Occupational Fraud Checklist
November 16, 2021
While occupational fraud is not entirely preventable, there are certain things organizations can do to mitigate their losses:
- Be aware of what causes people to commit fraud; in order for fraud to occur, what is called the Fraud Triangle must be present:
- Motivation – the need for more money to pay bills, go on vacations, etc.
- Opportunity – lack of controls can provide perpetrators with the opportunity to steal and commit other types of fraud
- Rationalization – the mental process perpetrators go through to justify their crimes, i.e., “I’m the hardest working employee here so it’s okay if I dip into the jar.”
When all three of these are present, potential perpetrators are able to self-justify and commit their schemes.
- Be mindful of the presence of “red flags” that may indicate that fraud is being committed:
- Employees buying uncommon and expensive items and exhibiting lifestyles incongruous with compensation levels.
- Employees repeatedly refusing to take time off or change shifts.
- Employees repeatedly asking to work outside of regular business hours or sharing tasks with others.
- Employee behavioral changes.
- Employees being unusually close to vendors or other employees, particularly when paired with refusing to change hours.
- Management decisions driven by a single person without rationalization.
- Weak internal control environment, creating opportunity.
- Frequent changes in bank accounts.
- Frequent changes in auditors.
- Reluctance to cooperate with auditors.
- Missing documents.
- Irregular expense reimbursements.
- Suspicious financials.
What can you do to proactively limit, mitigate, or even prevent occupational fraud? Follow a few simple steps, including:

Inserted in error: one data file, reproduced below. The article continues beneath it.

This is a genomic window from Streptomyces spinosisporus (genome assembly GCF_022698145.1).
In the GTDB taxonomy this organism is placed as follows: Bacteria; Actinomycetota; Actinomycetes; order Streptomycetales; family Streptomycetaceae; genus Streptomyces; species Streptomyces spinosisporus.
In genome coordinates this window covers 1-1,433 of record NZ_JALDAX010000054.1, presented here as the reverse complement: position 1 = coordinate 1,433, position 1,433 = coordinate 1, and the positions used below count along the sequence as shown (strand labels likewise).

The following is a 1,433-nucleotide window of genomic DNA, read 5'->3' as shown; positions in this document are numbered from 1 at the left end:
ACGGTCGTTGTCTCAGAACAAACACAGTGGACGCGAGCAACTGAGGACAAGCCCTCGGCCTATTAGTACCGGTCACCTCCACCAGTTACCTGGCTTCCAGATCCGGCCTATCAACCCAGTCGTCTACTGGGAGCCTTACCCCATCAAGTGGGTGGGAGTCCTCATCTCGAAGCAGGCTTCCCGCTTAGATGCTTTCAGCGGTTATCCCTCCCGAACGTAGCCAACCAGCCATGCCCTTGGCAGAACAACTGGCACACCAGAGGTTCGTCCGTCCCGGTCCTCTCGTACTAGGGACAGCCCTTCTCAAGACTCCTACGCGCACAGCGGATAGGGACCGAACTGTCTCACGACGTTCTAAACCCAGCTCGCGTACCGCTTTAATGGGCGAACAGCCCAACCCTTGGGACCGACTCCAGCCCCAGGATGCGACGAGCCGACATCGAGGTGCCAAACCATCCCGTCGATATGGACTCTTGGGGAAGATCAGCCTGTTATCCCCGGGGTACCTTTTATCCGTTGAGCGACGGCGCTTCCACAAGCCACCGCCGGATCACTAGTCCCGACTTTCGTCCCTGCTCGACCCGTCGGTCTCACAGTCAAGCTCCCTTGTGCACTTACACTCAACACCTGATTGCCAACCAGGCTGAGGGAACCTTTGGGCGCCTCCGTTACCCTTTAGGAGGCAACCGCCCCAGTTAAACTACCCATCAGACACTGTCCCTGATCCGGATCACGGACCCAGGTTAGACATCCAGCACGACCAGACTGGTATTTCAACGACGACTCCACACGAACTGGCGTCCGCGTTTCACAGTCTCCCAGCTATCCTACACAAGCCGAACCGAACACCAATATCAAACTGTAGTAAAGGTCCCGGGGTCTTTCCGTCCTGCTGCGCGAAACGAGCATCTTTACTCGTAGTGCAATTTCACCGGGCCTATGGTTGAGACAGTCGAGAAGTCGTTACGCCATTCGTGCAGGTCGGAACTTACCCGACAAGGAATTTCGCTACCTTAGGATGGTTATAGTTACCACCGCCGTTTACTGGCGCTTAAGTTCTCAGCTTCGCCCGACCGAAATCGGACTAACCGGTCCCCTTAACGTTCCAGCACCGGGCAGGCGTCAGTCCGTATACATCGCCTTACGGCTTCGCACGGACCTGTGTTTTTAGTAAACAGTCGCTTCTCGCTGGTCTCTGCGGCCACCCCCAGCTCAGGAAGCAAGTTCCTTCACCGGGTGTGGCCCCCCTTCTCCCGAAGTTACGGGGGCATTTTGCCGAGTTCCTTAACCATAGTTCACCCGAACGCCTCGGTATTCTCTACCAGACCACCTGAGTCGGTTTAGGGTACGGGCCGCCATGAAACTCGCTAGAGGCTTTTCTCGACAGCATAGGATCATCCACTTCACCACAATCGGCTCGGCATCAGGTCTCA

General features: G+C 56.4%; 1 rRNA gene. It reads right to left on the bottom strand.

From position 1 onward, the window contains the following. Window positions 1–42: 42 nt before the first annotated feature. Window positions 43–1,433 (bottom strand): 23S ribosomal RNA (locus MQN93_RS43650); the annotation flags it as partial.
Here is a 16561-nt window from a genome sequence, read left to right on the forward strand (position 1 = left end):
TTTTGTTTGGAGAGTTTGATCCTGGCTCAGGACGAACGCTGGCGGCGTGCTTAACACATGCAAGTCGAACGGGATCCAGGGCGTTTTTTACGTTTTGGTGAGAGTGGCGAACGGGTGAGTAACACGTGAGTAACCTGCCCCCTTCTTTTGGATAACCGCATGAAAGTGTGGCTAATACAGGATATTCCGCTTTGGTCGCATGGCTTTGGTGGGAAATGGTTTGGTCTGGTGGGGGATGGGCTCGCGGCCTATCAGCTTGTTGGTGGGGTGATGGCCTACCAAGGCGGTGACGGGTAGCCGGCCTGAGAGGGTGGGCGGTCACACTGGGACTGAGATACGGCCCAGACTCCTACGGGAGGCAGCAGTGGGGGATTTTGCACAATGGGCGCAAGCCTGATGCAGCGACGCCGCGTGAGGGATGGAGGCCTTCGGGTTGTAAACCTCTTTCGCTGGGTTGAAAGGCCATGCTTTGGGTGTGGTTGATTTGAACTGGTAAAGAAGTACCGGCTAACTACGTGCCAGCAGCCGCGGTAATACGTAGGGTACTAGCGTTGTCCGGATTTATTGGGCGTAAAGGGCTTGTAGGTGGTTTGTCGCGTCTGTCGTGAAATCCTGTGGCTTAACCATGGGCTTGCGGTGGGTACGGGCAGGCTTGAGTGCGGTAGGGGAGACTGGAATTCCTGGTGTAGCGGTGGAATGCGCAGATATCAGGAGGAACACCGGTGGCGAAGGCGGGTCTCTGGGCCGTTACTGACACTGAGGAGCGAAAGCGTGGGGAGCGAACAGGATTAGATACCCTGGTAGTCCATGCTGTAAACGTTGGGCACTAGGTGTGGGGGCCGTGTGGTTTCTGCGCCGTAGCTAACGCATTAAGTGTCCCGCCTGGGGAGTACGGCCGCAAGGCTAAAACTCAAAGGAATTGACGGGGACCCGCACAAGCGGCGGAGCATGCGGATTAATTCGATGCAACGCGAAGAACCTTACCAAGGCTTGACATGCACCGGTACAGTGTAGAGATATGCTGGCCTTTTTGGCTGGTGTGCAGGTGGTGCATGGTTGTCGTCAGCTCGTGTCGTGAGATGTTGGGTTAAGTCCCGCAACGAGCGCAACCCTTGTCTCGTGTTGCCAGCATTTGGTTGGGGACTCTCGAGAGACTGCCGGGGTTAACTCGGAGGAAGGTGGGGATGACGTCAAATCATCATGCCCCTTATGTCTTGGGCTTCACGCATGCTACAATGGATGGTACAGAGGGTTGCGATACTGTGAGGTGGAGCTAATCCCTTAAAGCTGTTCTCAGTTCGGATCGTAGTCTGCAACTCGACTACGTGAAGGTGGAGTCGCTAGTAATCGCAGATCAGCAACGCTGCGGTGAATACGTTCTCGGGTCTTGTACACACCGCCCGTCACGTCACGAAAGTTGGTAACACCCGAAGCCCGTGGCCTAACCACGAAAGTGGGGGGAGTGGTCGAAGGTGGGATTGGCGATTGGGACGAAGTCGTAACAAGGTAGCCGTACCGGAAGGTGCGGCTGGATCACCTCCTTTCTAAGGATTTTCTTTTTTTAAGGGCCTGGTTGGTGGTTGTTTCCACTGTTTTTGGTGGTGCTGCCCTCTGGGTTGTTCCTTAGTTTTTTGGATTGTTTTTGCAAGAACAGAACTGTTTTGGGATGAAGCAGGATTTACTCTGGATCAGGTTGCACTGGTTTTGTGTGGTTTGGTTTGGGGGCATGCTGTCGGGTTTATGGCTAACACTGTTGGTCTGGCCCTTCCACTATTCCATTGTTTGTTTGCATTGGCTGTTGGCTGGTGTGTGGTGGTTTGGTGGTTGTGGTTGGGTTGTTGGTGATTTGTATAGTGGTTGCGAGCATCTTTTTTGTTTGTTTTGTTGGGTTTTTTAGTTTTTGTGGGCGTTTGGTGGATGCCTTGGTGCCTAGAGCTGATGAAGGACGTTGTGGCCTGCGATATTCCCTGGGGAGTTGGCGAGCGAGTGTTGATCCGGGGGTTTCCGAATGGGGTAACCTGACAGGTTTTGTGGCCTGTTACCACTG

- Creating a positive work environment and tone from the top, encouraging employees to do their best but making it clear fraud will not be tolerated.
- Training both employees and management in anti-fraud to make it clear what constitutes fraud.
- Creating clear reporting methods, such as hotlines, web forms, or in-person formal reporting.
- Hiring strong internal and external auditors.
- Establishing a multi-step review process for financials to ensure one or more employee(s) cannot commit fraud via manipulation.
- Practicing diligent hiring, running background checks when applicable and watching potential employees for red flags described above.
- Trusting your gut and using common sense; if something feels off, it often is. If not, then it’s worth the peace of mind to go through a review process.
Occupational fraud can be daunting to think about and can cause a business great financial and emotional stress. By following these steps, organizations can protect their assets and create a positive working environment for all persons involved.
For more information on fraud detection and prevention, visit our fraud knowledge center, The Forensic File.